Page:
I've written about this here and there, but I don't think I've ever just sat down and talked about how it works. For those of you who know the story in its entirety, please forgive the repetition.
When I first got to New York, I had a real job. It was on 54th Street and Seventh Avenue, and it always smelled like pastrami because the famous Carnegie Deli was downstairs. I took the 6 train to the NQR to get there. It took exactly 30 minutes from my door to my office. My boss always understood that the position was not my ideal--she knew I was a writer, and whenever someone came into her office who she thought I could learn something from, she would allow me to sit and chat with them for a while about their jobs. One particular woman, Joanne, came in one day and talked to me for an hour and changed my life.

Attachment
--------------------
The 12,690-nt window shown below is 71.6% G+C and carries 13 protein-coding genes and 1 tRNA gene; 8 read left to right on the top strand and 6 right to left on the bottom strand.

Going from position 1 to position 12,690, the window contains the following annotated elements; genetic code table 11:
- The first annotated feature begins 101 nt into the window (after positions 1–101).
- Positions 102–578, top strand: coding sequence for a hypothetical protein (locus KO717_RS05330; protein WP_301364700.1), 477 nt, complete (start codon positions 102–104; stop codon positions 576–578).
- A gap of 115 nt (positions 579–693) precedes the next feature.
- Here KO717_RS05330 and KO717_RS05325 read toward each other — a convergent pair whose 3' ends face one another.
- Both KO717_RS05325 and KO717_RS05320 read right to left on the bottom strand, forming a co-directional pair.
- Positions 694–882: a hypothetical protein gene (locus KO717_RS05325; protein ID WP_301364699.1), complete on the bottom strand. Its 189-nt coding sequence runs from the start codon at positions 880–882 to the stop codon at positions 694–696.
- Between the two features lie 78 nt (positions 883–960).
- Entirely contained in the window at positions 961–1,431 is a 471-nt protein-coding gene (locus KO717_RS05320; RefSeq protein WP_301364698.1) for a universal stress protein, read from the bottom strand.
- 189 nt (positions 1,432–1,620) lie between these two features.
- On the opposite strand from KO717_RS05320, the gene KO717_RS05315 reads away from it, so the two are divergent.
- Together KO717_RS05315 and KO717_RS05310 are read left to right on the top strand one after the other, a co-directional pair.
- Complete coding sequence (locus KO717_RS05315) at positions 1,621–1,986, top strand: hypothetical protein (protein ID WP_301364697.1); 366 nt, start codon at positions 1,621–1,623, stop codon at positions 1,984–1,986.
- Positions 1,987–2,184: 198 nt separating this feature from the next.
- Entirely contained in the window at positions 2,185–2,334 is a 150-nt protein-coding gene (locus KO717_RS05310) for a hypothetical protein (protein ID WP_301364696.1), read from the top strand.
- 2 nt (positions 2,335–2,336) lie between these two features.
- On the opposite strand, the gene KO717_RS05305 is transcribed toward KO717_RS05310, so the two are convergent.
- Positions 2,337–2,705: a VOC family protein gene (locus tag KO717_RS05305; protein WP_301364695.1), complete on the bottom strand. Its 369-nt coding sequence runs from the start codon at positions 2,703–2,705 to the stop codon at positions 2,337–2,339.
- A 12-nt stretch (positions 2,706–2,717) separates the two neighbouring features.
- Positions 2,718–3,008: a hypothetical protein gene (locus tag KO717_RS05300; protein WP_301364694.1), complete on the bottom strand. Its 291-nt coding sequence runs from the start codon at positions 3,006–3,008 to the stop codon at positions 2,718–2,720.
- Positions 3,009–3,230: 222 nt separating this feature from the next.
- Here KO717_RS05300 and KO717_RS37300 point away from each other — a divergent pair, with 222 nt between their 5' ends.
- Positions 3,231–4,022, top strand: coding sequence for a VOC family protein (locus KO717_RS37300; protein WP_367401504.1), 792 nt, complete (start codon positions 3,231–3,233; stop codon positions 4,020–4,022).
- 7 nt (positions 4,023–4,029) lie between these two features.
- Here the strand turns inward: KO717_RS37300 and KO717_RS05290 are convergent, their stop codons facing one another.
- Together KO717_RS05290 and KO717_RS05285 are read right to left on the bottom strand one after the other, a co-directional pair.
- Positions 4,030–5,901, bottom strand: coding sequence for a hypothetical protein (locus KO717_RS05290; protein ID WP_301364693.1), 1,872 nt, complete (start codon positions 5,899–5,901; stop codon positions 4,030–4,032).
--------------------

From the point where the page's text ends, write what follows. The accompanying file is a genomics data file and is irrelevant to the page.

You want to write? she said. Okay, so email every editor of every publication you want to write for, and see if they'll take a meeting with you. Bring your clips. Ask them if you can pitch them. She gave me tons of contacts to reach out to, and began my wheels turning. It seemed so simple! After months of figuring out how one actually ever makes the connections you need to get a job in the media industry, all you really had to do was make them yourself. Nobody's going to just hand you media contacts on a silver platter; you have to ask first. And you're not going to make any connections just sitting in an office with just one other person. So go out and get them! Joanne lit a fire under my butt that has never gone out. Interestingly, my mother had told me to do the same things, but I never believed her--I think maybe just hearing it from someone in the field made it true (sorry for that one, mom).